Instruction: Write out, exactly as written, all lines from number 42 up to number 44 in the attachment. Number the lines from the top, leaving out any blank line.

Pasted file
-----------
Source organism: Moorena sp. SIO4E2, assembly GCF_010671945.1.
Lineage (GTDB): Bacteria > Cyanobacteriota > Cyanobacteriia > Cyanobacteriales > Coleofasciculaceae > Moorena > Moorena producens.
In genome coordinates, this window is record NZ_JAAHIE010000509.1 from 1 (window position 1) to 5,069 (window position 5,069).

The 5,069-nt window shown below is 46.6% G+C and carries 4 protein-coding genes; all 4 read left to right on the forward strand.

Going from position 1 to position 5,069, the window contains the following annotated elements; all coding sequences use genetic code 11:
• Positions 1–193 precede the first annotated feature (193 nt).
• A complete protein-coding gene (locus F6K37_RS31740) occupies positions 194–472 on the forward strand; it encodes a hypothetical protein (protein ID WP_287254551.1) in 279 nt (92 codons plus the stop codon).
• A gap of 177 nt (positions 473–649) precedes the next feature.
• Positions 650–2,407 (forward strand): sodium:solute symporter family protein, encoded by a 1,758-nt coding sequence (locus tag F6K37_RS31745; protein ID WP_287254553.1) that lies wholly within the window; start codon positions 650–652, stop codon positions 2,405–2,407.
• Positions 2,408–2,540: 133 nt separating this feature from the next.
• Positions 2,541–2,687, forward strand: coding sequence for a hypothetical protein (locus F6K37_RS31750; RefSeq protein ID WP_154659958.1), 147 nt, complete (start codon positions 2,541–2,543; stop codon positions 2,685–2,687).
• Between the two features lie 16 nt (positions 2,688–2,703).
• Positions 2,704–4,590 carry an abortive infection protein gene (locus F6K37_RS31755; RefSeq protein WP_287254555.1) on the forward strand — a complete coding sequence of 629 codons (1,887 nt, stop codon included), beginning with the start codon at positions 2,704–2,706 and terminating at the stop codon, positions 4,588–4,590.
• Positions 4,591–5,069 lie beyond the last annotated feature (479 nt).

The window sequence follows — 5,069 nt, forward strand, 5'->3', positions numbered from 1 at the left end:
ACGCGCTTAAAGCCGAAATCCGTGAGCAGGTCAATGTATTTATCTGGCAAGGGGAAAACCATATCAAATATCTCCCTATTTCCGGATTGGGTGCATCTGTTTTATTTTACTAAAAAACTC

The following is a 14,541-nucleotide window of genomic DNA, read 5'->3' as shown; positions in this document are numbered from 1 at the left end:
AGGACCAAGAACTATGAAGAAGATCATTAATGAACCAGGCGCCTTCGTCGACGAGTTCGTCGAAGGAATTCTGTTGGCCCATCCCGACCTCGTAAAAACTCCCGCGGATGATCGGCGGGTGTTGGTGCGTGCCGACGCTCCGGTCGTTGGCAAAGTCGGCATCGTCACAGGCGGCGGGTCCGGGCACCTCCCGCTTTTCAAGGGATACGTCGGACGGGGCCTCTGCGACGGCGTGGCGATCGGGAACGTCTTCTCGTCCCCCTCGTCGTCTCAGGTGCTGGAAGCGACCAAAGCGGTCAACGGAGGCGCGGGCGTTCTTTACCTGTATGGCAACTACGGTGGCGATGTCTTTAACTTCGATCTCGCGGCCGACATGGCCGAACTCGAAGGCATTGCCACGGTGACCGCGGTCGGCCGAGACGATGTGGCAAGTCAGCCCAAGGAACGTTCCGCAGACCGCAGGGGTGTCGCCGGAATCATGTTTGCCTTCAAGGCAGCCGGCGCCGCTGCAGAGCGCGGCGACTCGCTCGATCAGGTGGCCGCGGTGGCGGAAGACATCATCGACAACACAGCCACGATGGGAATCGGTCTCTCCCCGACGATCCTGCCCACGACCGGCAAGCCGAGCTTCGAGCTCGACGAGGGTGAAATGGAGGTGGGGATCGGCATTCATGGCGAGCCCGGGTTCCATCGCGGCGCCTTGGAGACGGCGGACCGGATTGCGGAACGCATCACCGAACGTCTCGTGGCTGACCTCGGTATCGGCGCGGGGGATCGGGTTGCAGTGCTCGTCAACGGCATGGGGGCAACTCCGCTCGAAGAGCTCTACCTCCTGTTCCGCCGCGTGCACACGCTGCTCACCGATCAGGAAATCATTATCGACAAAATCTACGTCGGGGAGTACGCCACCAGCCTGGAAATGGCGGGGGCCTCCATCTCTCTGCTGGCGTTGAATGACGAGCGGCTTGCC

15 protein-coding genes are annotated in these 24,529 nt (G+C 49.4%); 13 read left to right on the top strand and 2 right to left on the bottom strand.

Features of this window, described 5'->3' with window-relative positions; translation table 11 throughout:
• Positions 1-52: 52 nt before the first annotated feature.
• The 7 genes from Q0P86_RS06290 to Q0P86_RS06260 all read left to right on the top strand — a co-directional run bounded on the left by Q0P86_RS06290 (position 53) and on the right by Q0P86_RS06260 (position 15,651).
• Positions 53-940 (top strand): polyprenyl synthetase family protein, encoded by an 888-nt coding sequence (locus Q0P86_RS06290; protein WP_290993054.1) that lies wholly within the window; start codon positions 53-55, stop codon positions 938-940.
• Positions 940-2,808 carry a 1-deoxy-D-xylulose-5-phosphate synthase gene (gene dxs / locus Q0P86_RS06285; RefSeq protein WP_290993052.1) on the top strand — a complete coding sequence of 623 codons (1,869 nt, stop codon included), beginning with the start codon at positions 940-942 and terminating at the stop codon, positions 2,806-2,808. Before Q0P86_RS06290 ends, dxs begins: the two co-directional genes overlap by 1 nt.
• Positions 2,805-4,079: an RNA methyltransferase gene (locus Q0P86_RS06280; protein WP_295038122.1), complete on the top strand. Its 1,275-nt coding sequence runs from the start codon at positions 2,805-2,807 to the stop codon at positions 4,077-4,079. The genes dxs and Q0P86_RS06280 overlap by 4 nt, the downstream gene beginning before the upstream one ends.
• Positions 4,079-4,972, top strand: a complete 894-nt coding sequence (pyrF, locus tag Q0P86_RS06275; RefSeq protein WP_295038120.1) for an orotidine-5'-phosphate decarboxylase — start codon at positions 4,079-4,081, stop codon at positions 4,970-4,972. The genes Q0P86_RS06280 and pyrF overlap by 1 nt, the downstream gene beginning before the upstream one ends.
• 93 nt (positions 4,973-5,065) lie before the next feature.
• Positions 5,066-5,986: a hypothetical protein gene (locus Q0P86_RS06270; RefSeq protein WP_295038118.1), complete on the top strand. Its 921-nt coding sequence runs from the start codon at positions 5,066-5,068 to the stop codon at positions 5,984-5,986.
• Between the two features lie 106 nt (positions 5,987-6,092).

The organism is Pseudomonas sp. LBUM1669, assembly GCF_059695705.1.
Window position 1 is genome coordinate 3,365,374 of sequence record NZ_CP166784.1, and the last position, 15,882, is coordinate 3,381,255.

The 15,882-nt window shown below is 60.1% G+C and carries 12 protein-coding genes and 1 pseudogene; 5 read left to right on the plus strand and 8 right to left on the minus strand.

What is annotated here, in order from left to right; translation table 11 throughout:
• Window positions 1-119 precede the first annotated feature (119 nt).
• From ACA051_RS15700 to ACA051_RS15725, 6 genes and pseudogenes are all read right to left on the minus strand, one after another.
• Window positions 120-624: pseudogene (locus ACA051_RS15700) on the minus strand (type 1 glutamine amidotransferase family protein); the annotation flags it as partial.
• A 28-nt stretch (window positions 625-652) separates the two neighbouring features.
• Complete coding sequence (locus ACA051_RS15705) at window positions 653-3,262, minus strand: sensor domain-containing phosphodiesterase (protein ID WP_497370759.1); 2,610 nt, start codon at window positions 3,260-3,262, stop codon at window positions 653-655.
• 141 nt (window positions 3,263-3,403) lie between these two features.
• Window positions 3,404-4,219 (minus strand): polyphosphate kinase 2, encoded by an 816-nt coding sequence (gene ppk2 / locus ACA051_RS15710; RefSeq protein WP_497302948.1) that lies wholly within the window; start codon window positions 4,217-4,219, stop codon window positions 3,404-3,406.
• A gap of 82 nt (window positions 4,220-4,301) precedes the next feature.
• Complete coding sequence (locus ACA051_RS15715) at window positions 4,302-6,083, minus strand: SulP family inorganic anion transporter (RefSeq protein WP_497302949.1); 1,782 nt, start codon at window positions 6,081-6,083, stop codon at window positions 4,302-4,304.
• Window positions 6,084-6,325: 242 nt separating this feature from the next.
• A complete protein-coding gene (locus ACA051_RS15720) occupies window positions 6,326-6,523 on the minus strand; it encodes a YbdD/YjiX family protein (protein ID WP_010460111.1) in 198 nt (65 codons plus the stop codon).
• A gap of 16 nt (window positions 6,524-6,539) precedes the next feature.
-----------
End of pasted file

• Complete coding sequence (locus ACA051_RS15715) at window positions 4,302-6,083, minus strand: SulP family inorganic anion transporter (RefSeq protein WP_497302949.1); 1,782 nt, start codon at window positions 6,081-6,083, stop codon at window positions 4,302-4,304.
• Window positions 6,084-6,325: 242 nt separating this feature from the next.
• A complete protein-coding gene (locus ACA051_RS15720) occupies window positions 6,326-6,523 on the minus strand; it encodes a YbdD/YjiX family protein (protein ID WP_010460111.1) in 198 nt (65 codons plus the stop codon).